On October 10th and again on the 12th (Nos. 318, 330) Davison reported the impending arrival of Matthias. A little later, Rogers records an interesting anecdote (No. 412), which suggests that the young Archduke may not have been an entirely passive agent. The next letter from Rogers mentions that he has been entertained on the way by Count Gunther of Schwarzburg, the Prince of Orange's brother-in-law and constant ally (who must not, as often happens in these letters, be confused with the Austrian Otto of Schwarzenberg) ; which again suggests that the introduction of Matthias was no serious shock to William, though the first official information which he had of it was about Sept. 7th. Indeed, the Marquis of Havrech told Leicester that he believed it had his full approval.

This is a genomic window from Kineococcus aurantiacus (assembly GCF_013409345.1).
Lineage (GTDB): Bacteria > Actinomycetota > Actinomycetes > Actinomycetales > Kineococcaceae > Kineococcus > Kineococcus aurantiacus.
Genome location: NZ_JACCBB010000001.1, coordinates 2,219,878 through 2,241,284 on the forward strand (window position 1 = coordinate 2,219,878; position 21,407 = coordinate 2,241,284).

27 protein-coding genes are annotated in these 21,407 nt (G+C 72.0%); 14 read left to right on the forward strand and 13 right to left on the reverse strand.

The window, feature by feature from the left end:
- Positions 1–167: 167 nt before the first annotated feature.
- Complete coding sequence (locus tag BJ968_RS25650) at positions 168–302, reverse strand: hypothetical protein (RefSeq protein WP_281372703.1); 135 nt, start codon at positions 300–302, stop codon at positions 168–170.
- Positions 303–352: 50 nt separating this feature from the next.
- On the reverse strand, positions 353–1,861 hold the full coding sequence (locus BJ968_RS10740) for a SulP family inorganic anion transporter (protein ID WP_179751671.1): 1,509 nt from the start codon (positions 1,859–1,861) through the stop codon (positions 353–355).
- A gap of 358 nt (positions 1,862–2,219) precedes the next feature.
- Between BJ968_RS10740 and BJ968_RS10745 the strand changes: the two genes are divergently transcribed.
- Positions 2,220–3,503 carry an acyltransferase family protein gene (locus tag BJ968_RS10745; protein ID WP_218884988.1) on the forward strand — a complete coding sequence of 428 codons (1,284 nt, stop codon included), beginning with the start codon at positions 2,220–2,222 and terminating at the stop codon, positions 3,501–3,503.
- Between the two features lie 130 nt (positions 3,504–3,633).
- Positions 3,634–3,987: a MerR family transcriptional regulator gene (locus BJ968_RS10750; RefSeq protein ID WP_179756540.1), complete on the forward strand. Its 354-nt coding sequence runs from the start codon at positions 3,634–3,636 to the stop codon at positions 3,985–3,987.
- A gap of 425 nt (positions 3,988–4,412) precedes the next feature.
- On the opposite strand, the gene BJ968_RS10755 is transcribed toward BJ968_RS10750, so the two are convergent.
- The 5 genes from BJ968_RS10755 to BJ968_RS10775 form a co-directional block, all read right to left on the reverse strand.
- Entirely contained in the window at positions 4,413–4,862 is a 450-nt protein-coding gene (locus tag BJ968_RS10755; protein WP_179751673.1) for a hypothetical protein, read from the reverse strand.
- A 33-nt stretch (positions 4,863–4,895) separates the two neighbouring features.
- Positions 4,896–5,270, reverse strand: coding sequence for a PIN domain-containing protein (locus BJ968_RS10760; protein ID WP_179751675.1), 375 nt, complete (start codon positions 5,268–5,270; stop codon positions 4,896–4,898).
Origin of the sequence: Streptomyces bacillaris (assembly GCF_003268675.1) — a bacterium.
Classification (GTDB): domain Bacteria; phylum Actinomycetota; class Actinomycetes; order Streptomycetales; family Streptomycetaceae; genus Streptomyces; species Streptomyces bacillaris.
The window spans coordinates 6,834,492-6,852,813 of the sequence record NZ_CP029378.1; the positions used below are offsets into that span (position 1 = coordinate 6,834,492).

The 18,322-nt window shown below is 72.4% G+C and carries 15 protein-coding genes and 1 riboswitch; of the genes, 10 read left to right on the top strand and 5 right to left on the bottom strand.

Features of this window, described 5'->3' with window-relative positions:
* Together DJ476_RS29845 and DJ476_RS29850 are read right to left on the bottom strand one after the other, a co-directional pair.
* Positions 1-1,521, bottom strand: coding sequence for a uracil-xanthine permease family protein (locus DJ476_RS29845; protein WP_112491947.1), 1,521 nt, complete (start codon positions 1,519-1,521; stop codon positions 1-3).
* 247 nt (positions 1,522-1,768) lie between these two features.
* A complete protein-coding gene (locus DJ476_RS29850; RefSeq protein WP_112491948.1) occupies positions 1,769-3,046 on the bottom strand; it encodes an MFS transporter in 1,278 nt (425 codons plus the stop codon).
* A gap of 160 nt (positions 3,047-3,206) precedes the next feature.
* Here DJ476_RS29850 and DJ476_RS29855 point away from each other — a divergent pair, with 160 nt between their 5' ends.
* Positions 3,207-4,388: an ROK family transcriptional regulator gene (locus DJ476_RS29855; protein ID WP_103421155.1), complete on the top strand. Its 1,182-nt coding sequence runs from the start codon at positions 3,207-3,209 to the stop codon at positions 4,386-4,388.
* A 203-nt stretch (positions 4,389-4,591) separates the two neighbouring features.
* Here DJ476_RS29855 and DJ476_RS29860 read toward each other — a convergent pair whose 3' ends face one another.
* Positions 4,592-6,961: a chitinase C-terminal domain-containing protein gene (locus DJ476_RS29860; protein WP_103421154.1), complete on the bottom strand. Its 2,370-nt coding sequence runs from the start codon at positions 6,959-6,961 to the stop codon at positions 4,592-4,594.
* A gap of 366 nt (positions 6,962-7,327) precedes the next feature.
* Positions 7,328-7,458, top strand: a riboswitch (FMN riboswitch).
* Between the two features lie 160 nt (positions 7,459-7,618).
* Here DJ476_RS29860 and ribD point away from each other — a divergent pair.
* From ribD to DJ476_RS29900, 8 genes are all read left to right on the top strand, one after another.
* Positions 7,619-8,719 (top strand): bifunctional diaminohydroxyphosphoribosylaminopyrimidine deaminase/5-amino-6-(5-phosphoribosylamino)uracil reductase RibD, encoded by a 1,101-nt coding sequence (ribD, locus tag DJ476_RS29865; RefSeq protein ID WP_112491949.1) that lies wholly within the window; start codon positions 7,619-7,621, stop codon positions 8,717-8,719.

In England, the new move was not at first received with very cordial approbation. The Marquis of Havrech and Adolf van Meetkerke were at the time engaged in negotiating an aid of men and money on behalf of the States. Their own feeling was one of satisfaction, as they wrote on the 17th. Next day, however, Walsingham sent for Meetkerke, and administered, it would appear, something of the nature of a reprimand (No. 352). They should not have taken so important a step without reference to the Queen. The Marquis, though he wrote home in a fairly cheerful tone (No. 354), was not quite at his ease. However, it was soon perceived that with judicious handling, the introduction of the Archduke might become a means of strengthening the position of the Prince. On Oct. 20th, Walsingham wrote, "Her Majesty means to do nothing till she hear what opinion the Prince has," and a list of interrogations framed with a view of eliciting his opinion was dispatched to Davison ; who returned it in a few days, duly answered, together with an expression of his own 'rude opinion,' in favour of a firm, though not too ostentatious, support of the Prince, and recognition of the Archduke, if only as a means of obviating any tendency to 'practise with France' (Nos. 385 386).